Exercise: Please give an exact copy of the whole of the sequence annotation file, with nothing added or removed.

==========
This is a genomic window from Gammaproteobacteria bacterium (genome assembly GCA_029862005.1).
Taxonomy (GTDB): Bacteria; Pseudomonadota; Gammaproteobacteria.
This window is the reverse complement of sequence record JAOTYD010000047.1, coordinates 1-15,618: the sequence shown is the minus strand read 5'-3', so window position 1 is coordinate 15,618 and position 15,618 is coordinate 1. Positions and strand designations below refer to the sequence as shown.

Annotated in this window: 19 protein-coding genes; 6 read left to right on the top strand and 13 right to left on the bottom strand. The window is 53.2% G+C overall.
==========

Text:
This is a genomic window from Gammaproteobacteria bacterium (genome assembly GCA_029862005.1).
Taxonomy (GTDB): Bacteria; Pseudomonadota; Gammaproteobacteria.
This window is the reverse complement of sequence record JAOTYD010000047.1, coordinates 1-15,618: the sequence shown is the minus strand read 5'-3', so window position 1 is coordinate 15,618 and position 15,618 is coordinate 1. Positions and strand designations below refer to the sequence as shown.

Annotated in this window: 19 protein-coding genes; 6 read left to right on the top strand and 13 right to left on the bottom strand. The window is 53.2% G+C overall.